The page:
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test(1) fish test(1)

test

test [EXPRESSION] [ [EXPRESSION] ]

Tests the expression given and sets the exit status to 0 if true, and 1 if false. An expression is made up of one or more operators and their arguments.
The first form (test) is preferred. For compatibility with other shells, the second form is available: a matching pair of square brackets ([ [EXPRESSION ] ]).
This test is mostly POSIX-compatible.
When using a variable as an argument for a test operator you should almost always enclose it in double-quotes. There are only two situations it is safe to omit the quote marks. The first is when the argument is a literal string with no whitespace or other characters special to the shell (e.g., semicolon). For example, test -b /my/file. The second is using a variable that expands to exactly one element including if that element is the empty string (e.g., `set x ''). If the variable is not set, set but with no value, or set to more than one value you must enclose it in double-quotes. For example,test '$x' = '$y'. Since it is always safe to enclose variables in double-quotes when used astest` arguments that is the recommended practice.

-b FILE returns true if FILE is a block device.
-c FILE returns true if FILE is a character device.
-d FILE returns true if FILE is a directory.
-e FILE returns true if FILE exists.
-f FILE returns true if FILE is a regular file.
-g FILE returns true if FILE has the set-group-ID bit set.
-G FILE returns true if FILE exists and has the same group ID as the current user.
-k FILE returns true if FILE has the sticky bit set. If the OS does not support the concept it returns false. See https://en.wikipedia.org/wiki/Sticky_bit.
-L FILE returns true if FILE is a symbolic link.
-O FILE returns true if FILE exists and is owned by the current user.
-p FILE returns true if FILE is a named pipe.
-r FILE returns true if FILE is marked as readable.
-s FILE returns true if the size of FILE is greater than zero.
-S FILE returns true if FILE is a socket.
-t FD returns true if the file descriptor FD is a terminal (TTY).
-u FILE returns true if FILE has the set-user-ID bit set.
-w FILE returns true if FILE is marked as writable; note that this does not check if the filesystem is read-only.
-x FILE returns true if FILE is marked as executable.

STRING1 = STRING2 returns true if the strings STRING1 and STRING2 are identical.
STRING1 != STRING2 returns true if the strings STRING1 and STRING2 are not identical.
-n STRING returns true if the length of STRING is non-zero.
-z STRING returns true if the length of STRING is zero.

NUM1 -eq NUM2 returns true if NUM1 and NUM2 are numerically equal.
NUM1 -ne NUM2 returns true if NUM1 and NUM2 are not numerically equal.
NUM1 -gt NUM2 returns true if NUM1 is greater than NUM2.
NUM1 -ge NUM2 returns true if NUM1 is greater than or equal to NUM2.
NUM1 -lt NUM2 returns true if NUM1 is less than NUM2.
NUM1 -le NUM2 returns true if NUM1 is less than or equal to NUM2.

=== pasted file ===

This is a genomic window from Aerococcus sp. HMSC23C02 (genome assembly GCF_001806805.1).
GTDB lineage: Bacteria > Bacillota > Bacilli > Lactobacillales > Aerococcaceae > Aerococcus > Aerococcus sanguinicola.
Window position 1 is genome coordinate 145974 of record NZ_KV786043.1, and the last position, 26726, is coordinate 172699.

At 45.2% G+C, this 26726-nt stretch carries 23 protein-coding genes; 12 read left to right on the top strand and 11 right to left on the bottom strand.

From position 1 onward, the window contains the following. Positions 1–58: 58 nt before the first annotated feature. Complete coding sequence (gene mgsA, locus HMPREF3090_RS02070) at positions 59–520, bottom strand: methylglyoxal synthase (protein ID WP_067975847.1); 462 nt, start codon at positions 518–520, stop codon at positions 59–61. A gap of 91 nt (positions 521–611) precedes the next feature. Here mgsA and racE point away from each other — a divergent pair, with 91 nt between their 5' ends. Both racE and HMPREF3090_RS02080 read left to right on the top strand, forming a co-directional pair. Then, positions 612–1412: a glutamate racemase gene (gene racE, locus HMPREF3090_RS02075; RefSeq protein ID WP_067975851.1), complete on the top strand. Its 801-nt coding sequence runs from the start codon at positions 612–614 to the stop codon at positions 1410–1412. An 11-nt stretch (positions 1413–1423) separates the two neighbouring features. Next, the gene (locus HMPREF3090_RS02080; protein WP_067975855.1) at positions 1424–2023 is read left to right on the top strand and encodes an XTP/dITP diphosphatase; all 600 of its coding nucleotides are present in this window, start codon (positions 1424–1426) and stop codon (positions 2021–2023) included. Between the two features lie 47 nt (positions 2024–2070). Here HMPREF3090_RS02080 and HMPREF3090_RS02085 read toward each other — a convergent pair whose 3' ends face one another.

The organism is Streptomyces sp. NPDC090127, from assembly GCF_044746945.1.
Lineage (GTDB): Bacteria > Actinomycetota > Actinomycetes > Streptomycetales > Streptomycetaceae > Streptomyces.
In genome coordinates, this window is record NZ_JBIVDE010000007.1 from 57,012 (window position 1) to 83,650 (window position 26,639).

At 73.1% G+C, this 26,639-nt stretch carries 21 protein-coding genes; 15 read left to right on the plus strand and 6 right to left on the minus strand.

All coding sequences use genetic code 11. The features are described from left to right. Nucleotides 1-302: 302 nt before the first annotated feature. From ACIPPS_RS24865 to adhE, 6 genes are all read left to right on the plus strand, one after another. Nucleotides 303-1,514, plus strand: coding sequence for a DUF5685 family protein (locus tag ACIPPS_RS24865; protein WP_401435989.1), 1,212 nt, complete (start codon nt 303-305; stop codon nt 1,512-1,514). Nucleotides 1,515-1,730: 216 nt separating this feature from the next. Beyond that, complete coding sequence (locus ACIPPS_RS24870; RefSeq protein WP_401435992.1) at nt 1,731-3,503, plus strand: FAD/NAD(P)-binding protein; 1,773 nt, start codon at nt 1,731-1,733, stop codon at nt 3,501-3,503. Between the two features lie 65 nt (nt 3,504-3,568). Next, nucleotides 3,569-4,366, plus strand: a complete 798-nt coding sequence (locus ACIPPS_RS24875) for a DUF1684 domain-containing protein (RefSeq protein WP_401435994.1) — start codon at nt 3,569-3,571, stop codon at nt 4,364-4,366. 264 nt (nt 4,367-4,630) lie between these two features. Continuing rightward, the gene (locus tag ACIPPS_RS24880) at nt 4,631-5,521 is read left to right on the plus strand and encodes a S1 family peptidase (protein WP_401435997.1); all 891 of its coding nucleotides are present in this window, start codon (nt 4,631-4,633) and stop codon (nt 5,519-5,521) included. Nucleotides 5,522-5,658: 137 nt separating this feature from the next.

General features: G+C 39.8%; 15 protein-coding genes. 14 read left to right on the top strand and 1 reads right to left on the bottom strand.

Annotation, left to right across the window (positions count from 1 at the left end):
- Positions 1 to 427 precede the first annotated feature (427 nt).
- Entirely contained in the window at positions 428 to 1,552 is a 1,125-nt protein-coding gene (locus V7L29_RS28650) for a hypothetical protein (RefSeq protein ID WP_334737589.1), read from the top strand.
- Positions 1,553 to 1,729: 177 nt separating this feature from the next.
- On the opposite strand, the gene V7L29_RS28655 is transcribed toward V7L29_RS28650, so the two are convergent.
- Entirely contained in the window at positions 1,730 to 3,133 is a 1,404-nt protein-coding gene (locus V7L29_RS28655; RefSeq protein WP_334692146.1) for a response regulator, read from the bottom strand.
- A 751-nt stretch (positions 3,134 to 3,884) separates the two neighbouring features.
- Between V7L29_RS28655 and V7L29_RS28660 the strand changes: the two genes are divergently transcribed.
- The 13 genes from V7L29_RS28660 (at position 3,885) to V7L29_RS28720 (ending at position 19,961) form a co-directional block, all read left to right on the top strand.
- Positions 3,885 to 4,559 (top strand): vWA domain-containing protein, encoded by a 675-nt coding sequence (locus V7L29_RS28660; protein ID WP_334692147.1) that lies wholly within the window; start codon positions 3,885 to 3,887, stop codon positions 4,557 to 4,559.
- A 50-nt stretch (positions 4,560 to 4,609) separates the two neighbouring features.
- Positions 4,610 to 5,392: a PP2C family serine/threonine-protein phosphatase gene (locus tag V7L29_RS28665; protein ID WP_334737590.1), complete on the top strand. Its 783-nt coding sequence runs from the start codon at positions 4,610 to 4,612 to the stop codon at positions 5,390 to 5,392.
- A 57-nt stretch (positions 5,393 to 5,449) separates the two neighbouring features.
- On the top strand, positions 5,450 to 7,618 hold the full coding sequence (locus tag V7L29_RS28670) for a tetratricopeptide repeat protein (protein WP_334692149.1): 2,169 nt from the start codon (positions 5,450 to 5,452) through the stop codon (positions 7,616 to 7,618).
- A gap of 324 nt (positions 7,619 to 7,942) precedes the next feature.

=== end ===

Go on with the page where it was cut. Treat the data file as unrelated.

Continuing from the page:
Both integers and floating point numbers are supported.

COND1 -a COND2 returns true if both COND1 and COND2 are true.
COND1 -o COND2 returns true if either COND1 or COND2 are true.
Expressions can be inverted using the ! operator:
! EXPRESSION returns true if EXPRESSION is false, and false if EXPRESSION is true.
Expressions can be grouped using parentheses.
( EXPRESSION ) returns the value of EXPRESSION.
Note that parentheses will usually require escaping with \( to avoid being interpreted as a command substitution.

If the /tmp directory exists, copy the /etc/motd file to it:
if test -d /tmp cp /etc/motd /tmp/motd end
If the variable MANPATH is defined and not empty, print the contents. (If MANPATH is not defined, then it will expand to zero arguments, unless quoted.)
if test -n '$MANPATH' echo $MANPATH end
Parentheses and the -o and -a operators can be combined to produce more complicated expressions. In this example, success is printed if there is a /foo or /bar file as well as a /baz or /bat file.
if test \( -f /foo -o -f /bar \) -a \( -f /baz -o -f /bat \) echo Success. end.
Numerical comparisons will simply fail if one of the operands is not a number:
if test 42 -eq 'The answer to life, the universe and everything' echo So long and thanks for all the fish # will not be executed end
A common comparison is with $status:
if test $status -eq 0 echo 'Previous command succeeded' end
The previous test can likewise be inverted:
if test ! $status -eq 0 echo 'Previous command failed' end
which is logically equivalent to the following:
if test $status -ne 0 echo 'Previous command failed' end

test implements a subset of the IEEE Std 1003.1-2008 (POSIX.1) standard. The following exceptions apply:
The < and > operators for comparing strings are not implemented.
Because this test is a shell builtin and not a standalone utility, using the -c flag on a special file descriptors like standard input and output may not return the same result when invoked from within a pipe as one would expect when invoking the test utility in another shell.
In cases such as this, one can use command test to explicitly use the system's standalone test rather than this builtin test.
Wed Jan 2 2019 Version 3.0.0

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